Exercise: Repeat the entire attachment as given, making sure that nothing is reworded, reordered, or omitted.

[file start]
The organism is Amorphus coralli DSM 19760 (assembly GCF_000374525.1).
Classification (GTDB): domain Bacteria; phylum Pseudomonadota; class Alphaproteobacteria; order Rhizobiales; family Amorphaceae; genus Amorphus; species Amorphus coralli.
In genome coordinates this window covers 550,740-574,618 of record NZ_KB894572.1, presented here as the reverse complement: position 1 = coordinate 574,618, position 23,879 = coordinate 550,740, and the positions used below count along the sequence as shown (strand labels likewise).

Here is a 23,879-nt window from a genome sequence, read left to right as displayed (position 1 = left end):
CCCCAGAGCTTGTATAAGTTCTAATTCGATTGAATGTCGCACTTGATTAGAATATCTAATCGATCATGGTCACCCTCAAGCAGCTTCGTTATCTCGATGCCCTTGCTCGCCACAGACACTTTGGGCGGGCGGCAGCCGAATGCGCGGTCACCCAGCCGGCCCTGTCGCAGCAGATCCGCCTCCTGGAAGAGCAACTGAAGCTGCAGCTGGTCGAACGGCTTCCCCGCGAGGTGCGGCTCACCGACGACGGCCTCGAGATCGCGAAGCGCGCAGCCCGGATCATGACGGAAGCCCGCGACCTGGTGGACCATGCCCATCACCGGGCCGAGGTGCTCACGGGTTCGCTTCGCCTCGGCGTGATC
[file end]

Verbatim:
The organism is Amorphus coralli DSM 19760 (assembly GCF_000374525.1).
Classification (GTDB): domain Bacteria; phylum Pseudomonadota; class Alphaproteobacteria; order Rhizobiales; family Amorphaceae; genus Amorphus; species Amorphus coralli.
In genome coordinates this window covers 550,740-574,618 of record NZ_KB894572.1, presented here as the reverse complement: position 1 = coordinate 574,618, position 23,879 = coordinate 550,740, and the positions used below count along the sequence as shown (strand labels likewise).

Here is a 23,879-nt window from a genome sequence, read left to right as displayed (position 1 = left end):
CCCCAGAGCTTGTATAAGTTCTAATTCGATTGAATGTCGCACTTGATTAGAATATCTAATCGATCATGGTCACCCTCAAGCAGCTTCGTTATCTCGATGCCCTTGCTCGCCACAGACACTTTGGGCGGGCGGCAGCCGAATGCGCGGTCACCCAGCCGGCCCTGTCGCAGCAGATCCGCCTCCTGGAAGAGCAACTGAAGCTGCAGCTGGTCGAACGGCTTCCCCGCGAGGTGCGGCTCACCGACGACGGCCTCGAGATCGCGAAGCGCGCAGCCCGGATCATGACGGAAGCCCGCGACCTGGTGGACCATGCCCATCACCGGGCCGAGGTGCTCACGGGTTCGCTTCGCCTCGGCGTGATC